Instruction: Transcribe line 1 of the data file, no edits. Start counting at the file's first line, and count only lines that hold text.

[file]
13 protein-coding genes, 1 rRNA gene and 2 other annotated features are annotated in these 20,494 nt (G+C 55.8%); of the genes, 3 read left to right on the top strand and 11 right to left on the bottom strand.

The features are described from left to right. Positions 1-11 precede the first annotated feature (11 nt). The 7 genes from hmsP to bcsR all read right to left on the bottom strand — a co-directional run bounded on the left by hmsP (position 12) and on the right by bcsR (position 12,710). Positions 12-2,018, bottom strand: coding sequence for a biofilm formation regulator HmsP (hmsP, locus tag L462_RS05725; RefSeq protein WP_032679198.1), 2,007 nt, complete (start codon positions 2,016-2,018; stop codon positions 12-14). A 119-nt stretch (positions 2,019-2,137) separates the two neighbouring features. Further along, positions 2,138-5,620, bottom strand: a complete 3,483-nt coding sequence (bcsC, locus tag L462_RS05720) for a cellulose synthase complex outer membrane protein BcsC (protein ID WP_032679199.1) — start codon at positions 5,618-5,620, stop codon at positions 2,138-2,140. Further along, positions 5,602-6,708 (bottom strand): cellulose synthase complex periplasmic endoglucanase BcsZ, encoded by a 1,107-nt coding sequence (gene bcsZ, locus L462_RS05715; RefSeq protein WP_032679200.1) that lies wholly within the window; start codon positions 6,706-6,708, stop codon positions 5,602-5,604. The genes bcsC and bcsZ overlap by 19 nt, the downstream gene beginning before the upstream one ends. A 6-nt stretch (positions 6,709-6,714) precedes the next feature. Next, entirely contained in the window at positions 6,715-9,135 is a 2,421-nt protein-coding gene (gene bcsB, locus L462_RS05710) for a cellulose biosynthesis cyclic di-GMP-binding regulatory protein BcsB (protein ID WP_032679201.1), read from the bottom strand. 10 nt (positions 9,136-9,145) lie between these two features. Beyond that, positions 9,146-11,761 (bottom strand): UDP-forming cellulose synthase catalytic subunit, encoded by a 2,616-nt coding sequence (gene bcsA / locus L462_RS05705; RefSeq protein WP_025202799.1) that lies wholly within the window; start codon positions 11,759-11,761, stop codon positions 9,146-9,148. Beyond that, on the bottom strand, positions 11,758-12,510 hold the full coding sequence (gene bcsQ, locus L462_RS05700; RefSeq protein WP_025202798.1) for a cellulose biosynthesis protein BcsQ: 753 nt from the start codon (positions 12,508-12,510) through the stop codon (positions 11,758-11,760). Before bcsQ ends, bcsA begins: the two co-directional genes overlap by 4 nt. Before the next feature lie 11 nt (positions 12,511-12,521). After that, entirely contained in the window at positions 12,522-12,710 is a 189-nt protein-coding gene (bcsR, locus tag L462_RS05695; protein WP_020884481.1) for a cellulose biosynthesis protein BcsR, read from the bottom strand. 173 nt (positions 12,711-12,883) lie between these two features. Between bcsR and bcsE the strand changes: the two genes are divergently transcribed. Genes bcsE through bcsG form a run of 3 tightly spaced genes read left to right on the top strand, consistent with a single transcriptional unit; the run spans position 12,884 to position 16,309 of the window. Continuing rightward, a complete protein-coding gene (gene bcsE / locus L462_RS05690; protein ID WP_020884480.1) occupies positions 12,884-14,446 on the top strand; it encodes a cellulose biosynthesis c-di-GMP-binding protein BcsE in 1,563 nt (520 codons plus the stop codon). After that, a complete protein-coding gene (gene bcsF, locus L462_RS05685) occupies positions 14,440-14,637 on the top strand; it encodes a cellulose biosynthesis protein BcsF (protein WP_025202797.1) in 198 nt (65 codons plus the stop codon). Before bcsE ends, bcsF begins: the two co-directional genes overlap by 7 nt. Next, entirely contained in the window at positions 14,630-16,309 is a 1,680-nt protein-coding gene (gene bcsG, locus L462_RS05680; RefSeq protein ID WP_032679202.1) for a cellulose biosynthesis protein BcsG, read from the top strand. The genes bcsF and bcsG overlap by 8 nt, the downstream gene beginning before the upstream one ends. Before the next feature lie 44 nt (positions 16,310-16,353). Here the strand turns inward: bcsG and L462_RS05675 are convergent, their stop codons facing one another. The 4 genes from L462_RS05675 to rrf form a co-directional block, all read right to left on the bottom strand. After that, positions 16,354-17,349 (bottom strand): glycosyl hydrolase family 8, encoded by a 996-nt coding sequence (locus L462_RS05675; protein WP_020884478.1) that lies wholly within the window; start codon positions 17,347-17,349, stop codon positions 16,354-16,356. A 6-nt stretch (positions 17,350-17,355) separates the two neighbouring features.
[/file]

13 protein-coding genes, 1 rRNA gene and 2 other annotated features are annotated in these 20,494 nt (G+C 55.8%); of the genes, 3 read left to right on the top strand and 11 right to left on the bottom strand.